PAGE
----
Clinical and laboratory data were collected from medical charts. Serum magnesium and potassium from patients affected by RRAGD mutations were compared with non-affected family members (pedigree numbers). Normality distribution was checked by using the Kolmogorov–Smirnov test and statistical analyses was carried out by two-sided unpaired t-test. Data collection and genetic analysis were performed after obtaining informed consent to publish identifiable medical information from all the subjects. The study protocol has been approved by the Ethical Committee of University of Campania “Luigi Vanvitelli” and is in compliance with all relevant ethical regulations.
Whole-exome sequencing (WES)
Written informed consent was obtained from the parents. Genomic DNA was extracted from peripheral blood leukocytes using standard protocols. For library preparation of single samples, we followed the manufacturer’s instructions (SureSelectQXT Automated Target Enrichment for the Illumina Platform, Protocol Version B0, November 2015, Agilent Technologies, Santa Clara, CA, USA). The WES of three affected members (X7321, X7322, X7323) was enriched using the SureSelect Human All Exon v7. Enriched DNA was validated and quantified by microfluidic analysis using the High Sensitivity D1000 ScreenTape Assay (Agilent Technologies) and the 4200 TapeStation System.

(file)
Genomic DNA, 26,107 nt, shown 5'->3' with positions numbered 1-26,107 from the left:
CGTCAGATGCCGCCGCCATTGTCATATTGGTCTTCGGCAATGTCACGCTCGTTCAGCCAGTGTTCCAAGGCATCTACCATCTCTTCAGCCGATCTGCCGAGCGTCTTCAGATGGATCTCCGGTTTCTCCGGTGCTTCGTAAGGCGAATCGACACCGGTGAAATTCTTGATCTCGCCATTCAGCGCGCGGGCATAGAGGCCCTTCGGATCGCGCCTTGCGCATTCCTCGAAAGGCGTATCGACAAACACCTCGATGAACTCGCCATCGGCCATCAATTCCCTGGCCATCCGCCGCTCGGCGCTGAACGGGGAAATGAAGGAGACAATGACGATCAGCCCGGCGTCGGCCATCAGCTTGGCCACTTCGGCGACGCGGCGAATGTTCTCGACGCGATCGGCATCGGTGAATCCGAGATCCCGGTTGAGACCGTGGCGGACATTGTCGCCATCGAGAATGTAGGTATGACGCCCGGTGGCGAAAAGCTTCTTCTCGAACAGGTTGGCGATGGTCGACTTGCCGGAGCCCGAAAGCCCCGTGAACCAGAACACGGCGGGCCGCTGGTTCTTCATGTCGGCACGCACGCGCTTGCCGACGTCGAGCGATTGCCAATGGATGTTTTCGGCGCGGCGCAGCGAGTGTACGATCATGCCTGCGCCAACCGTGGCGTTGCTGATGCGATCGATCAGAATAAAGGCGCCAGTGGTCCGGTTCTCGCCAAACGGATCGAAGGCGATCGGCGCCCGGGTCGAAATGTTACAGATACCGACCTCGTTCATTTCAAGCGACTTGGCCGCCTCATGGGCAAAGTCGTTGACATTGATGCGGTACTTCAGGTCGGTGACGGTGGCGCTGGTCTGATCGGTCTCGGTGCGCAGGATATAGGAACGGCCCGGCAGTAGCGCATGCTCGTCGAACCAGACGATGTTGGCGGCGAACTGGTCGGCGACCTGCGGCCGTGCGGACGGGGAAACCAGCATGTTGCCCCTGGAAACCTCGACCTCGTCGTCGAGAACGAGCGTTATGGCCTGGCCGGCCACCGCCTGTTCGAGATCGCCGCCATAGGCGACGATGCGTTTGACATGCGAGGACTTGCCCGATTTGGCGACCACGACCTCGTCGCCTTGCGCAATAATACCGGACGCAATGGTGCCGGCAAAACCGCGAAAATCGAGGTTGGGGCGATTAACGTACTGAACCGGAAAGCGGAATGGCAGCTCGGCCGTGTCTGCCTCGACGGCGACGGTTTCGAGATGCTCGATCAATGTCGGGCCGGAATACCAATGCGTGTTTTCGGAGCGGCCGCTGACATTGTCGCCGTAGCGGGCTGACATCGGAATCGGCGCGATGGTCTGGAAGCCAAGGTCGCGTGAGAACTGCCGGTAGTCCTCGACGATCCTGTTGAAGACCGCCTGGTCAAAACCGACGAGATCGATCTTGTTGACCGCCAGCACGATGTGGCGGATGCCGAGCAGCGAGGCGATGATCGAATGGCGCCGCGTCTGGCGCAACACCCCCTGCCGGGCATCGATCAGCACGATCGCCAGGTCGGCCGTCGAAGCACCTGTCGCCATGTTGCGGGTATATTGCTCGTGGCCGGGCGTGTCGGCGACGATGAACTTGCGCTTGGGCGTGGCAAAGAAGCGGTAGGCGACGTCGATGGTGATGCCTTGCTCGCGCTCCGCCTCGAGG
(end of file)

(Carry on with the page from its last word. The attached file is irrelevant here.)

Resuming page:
The libraries were sequenced using the Illumina NovaSeq 6000 System performing paired-end runs covering 2 × 150 nt (Illumina Inc., San Diego, CA, USA). The generated sequences were analyzed using an in-house pipeline47 designed to automate the analysis workflow, made up of modules performing each step using the appropriate tools commercially available or developed in-house. The average coverage of the target bases was 100x with 95.4% of the bases covered by at least 20 reads.
Variant detection, mutation annotation, and Sanger sequencing of genomic DNA